Services for children in care at breaking point
Politics / Sat 18th Jan 2020 pm31 05:57pm
SERVICES for children in care are at “breaking point” because of poor outcomes and increasing pressures, a senior Tory peer has warned.
Michael Farmer, a major Conservative donor who previously advised the government on prisons, says that a promised review of the care system must be far more comprehensive than previously envisaged reports The Guardian.
The number of children being drawn into the care system had grown from 64,460 to 75,420 between 2009-10 and 2016-17, he said. The number of local authority court applications to take children into care rose by more than a fifth and the number of children on a child protection plan increased by 38%, from 39,100 to 53,790. More up-to-date figures suggest care applications are now falling, from 24,136 in 2016-17 to 22,111 in 2018-19 in England. However, the population in care has reached about 78,000, including around 4,500 children seeking asylum.
“In 2017, just 2.7% of children who had been looked after for 12 months or more achieved GCSEs in English language and literature, maths, science, geography or history and a language, compared with 21.9% of the general population,” he said.
The Tory manifesto included a pledge to “review the care system to make sure that all care placements and settings are providing children and young adults with the support they need”.
Farmer, who donated to Johnson’s election campaign, said: “I would urge Mr Johnson to press ahead with a big review of children in care as a priority, because the system he has inherited is at breaking point. It needs to be looked at, root and branch.”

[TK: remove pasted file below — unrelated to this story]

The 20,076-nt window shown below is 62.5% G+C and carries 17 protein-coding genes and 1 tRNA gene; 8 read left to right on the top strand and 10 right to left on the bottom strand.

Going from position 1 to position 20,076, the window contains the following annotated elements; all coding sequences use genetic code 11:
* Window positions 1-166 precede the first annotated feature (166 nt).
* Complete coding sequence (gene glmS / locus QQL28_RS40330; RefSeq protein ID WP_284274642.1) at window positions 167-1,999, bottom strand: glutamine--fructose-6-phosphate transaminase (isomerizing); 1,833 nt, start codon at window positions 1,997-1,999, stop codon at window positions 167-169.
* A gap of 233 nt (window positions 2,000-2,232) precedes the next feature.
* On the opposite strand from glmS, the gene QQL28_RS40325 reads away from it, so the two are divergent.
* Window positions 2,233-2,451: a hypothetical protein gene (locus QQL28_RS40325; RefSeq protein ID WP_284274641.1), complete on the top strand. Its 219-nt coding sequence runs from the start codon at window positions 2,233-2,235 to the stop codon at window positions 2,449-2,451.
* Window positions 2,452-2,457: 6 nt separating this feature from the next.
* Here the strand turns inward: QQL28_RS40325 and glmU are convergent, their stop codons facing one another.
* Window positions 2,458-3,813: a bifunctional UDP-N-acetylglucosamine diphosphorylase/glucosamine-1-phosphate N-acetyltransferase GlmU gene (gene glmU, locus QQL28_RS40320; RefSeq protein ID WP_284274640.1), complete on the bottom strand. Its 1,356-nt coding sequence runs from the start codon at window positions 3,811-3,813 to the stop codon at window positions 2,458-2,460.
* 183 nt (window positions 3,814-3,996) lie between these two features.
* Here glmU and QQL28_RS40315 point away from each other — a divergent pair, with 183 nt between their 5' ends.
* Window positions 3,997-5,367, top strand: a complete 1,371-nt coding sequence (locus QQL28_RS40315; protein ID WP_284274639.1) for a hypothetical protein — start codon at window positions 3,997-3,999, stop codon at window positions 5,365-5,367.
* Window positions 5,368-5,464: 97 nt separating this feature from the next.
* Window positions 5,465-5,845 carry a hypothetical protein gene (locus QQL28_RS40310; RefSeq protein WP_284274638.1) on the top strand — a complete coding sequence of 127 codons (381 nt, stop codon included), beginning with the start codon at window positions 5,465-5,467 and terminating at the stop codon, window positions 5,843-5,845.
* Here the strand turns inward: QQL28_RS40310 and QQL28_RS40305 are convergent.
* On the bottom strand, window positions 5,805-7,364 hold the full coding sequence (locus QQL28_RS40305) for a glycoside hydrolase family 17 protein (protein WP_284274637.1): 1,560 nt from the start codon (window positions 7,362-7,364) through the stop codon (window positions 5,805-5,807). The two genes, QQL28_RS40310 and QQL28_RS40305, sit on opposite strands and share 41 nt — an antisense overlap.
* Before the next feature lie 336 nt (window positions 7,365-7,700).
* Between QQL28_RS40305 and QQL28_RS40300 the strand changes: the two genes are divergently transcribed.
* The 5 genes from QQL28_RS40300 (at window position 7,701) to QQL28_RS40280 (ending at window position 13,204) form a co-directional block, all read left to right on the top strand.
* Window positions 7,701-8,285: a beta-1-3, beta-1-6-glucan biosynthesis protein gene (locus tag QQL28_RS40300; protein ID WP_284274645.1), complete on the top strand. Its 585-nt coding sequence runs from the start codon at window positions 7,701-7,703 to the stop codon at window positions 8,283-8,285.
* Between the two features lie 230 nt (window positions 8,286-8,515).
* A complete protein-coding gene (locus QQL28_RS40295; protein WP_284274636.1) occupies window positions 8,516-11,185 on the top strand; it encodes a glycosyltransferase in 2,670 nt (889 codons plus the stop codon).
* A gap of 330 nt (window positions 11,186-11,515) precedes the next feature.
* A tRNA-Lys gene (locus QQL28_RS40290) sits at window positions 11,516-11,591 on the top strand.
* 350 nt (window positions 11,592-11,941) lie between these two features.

The peer said he was worried about the issue because he could have ended up in care. “This might seem like an unlikely subject for a former metal trader and treasurer of the Conservative party to champion, but I speak from a childhood lived under the dark cloud of parental alcoholism with all the stigma of neglect, shame and poverty this entails,” he said. “If I had not been sent to a state boarding school and experienced stable relationships, I would likely have ended up in care myself.”
Farmer added: “We must also prevent the care system from being a conveyor belt into crime, or other highly detrimental outcomes. The chief constable of Devon and Cornwall just said that young boys caught up in county lines drugs gangs should be seen as victims, not criminals. He points to the gap in family support as a root cause and he is right.”
Farmer called on the review to concentrate on ensuring “our most vulnerable children have the relationships which are, for all of us, the very essence of life”. He calls on ministers “not to sever existing ties but to do more, earlier, to strengthen families” – a position disputed by other care experts.
He said comparing educational outcomes for children in care with those outside care was “fatuous” given the high proportion with special needs and the neglect and abuse many had suffered. “We are sometimes slow to take children into care and we too frequently return children home to be neglected again,” he said.
“What is needed now is a manifesto for improvements which should include boosting the number of adoptions (in the interests of the child but something which would steadily reduce the care population) and making it easier for foster carers to adopt the children they care for, often for years. The government should address the terrible weaknesses in local authority commissioning of private and voluntary sector children’s homes and foster placements and allow foster carers far more discretion to make decisions about the care of the children in their care.”